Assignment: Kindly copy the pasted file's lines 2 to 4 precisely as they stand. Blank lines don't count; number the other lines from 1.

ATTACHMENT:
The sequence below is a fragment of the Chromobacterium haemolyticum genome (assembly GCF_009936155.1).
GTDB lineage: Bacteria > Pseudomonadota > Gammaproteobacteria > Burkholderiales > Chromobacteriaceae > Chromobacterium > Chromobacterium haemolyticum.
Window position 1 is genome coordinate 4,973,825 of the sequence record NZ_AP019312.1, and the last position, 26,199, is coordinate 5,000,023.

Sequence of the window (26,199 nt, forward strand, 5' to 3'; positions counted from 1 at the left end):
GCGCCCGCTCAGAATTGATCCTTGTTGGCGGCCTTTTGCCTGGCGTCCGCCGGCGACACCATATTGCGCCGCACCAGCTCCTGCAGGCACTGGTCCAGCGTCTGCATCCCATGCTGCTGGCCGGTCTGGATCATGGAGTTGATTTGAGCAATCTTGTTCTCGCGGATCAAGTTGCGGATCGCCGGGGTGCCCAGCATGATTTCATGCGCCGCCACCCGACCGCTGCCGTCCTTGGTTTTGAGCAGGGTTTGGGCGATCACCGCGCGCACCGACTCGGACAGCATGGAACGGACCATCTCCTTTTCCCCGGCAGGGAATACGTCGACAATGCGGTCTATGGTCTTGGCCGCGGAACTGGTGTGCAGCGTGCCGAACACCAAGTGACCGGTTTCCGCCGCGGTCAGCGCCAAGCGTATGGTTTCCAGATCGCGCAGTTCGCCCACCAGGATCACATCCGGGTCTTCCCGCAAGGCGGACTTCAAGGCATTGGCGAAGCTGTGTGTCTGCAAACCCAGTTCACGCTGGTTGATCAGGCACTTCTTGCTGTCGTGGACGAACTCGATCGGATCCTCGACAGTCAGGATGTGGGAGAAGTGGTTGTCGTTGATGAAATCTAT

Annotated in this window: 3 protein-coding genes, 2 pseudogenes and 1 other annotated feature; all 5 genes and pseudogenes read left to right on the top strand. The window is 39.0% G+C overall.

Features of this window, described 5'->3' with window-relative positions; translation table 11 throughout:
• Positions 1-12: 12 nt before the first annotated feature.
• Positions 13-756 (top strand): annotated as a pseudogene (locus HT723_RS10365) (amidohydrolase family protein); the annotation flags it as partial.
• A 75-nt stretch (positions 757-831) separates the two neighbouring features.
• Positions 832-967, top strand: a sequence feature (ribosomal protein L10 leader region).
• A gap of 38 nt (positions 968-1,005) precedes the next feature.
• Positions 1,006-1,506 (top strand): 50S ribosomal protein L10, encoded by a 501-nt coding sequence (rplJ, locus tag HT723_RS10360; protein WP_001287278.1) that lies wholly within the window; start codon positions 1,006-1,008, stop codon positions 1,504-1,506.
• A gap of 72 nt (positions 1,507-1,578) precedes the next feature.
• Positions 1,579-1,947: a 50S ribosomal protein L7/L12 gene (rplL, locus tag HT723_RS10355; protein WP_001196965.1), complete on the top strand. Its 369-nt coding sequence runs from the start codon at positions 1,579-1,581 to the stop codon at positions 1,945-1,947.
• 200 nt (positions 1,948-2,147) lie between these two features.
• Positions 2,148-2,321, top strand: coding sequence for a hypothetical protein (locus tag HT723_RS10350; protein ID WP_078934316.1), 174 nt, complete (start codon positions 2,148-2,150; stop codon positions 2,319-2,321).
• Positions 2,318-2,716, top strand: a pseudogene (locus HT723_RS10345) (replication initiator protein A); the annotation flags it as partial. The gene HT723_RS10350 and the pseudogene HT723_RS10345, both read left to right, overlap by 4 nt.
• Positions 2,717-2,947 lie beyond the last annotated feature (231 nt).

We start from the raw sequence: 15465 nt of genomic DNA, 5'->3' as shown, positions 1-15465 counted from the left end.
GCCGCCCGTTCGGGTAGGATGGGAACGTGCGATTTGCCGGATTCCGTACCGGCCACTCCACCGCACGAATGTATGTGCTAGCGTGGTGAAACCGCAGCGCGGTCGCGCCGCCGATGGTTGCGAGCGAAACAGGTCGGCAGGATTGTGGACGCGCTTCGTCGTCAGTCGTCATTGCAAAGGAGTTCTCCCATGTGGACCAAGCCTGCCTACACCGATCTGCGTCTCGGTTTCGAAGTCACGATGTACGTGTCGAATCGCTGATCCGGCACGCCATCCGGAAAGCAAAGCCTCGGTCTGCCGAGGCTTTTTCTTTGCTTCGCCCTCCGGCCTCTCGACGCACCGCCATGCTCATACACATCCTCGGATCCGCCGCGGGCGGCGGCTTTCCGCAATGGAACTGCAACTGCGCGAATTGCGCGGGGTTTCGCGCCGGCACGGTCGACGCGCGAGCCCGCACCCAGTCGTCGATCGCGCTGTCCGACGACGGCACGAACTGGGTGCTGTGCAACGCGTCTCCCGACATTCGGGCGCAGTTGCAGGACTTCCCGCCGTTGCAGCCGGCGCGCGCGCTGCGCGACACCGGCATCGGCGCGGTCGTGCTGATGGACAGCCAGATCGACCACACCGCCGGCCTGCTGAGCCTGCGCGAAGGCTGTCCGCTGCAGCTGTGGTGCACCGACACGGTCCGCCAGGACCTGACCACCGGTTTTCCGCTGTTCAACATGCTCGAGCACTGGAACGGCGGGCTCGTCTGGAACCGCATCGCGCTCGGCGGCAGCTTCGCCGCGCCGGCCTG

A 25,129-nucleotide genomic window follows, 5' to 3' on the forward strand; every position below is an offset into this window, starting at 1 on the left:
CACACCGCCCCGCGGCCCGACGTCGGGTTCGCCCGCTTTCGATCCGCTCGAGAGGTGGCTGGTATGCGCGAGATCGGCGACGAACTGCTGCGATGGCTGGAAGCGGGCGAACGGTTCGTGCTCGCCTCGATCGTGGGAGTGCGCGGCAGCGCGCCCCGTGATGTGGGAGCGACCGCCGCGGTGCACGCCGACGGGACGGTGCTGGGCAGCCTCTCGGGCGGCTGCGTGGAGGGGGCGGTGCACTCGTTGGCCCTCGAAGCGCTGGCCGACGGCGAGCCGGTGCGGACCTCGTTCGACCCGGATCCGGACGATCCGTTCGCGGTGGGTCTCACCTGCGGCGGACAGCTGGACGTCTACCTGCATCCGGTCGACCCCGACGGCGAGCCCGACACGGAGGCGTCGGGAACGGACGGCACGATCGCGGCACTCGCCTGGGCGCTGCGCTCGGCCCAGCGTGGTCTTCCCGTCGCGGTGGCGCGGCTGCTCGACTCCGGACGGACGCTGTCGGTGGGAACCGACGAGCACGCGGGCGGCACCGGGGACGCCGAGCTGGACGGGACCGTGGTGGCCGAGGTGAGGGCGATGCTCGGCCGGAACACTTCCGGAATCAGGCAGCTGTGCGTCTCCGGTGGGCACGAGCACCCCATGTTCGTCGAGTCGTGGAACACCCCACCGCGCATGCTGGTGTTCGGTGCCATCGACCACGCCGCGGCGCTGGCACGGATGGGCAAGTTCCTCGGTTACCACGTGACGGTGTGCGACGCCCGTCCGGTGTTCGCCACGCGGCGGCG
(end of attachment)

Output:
GTDB lineage: Bacteria > Pseudomonadota > Gammaproteobacteria > Burkholderiales > Chromobacteriaceae > Chromobacterium > Chromobacterium haemolyticum.
Window position 1 is genome coordinate 4,973,825 of the sequence record NZ_AP019312.1, and the last position, 26,199, is coordinate 5,000,023.

Sequence of the window (26,199 nt, forward strand, 5' to 3'; positions counted from 1 at the left end):